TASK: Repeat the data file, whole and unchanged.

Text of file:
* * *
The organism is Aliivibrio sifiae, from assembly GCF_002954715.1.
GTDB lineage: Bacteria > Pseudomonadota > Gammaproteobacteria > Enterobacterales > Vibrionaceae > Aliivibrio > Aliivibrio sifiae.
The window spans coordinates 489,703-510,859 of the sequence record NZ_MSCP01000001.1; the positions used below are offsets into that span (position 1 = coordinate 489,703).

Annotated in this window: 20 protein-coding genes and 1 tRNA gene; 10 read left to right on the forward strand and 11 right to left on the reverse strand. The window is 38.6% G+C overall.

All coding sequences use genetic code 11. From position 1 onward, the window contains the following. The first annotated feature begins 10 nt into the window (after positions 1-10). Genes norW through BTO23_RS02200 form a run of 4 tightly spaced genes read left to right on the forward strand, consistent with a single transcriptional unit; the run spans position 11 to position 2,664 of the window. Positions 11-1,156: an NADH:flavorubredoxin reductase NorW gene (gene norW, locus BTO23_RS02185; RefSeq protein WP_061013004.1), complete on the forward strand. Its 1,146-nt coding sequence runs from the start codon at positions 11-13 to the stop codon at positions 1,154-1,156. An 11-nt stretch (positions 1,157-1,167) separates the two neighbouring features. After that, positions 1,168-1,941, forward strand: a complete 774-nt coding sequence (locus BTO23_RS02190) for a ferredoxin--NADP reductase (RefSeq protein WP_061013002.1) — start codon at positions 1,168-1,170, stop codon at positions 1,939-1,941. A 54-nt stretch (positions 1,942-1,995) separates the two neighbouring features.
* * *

The organism is Aliivibrio sifiae, from assembly GCF_002954715.1.
GTDB lineage: Bacteria > Pseudomonadota > Gammaproteobacteria > Enterobacterales > Vibrionaceae > Aliivibrio > Aliivibrio sifiae.
The window spans coordinates 489,703-510,859 of the sequence record NZ_MSCP01000001.1; the positions used below are offsets into that span (position 1 = coordinate 489,703).

Annotated in this window: 20 protein-coding genes and 1 tRNA gene; 10 read left to right on the forward strand and 11 right to left on the reverse strand. The window is 38.6% G+C overall.

All coding sequences use genetic code 11. From position 1 onward, the window contains the following. The first annotated feature begins 10 nt into the window (after positions 1-10). Genes norW through BTO23_RS02200 form a run of 4 tightly spaced genes read left to right on the forward strand, consistent with a single transcriptional unit; the run spans position 11 to position 2,664 of the window. Positions 11-1,156: an NADH:flavorubredoxin reductase NorW gene (gene norW, locus BTO23_RS02185; RefSeq protein WP_061013004.1), complete on the forward strand. Its 1,146-nt coding sequence runs from the start codon at positions 11-13 to the stop codon at positions 1,154-1,156. An 11-nt stretch (positions 1,157-1,167) separates the two neighbouring features. After that, positions 1,168-1,941, forward strand: a complete 774-nt coding sequence (locus BTO23_RS02190) for a ferredoxin--NADP reductase (RefSeq protein WP_061013002.1) — start codon at positions 1,168-1,170, stop codon at positions 1,939-1,941. A 54-nt stretch (positions 1,942-1,995) separates the two neighbouring features.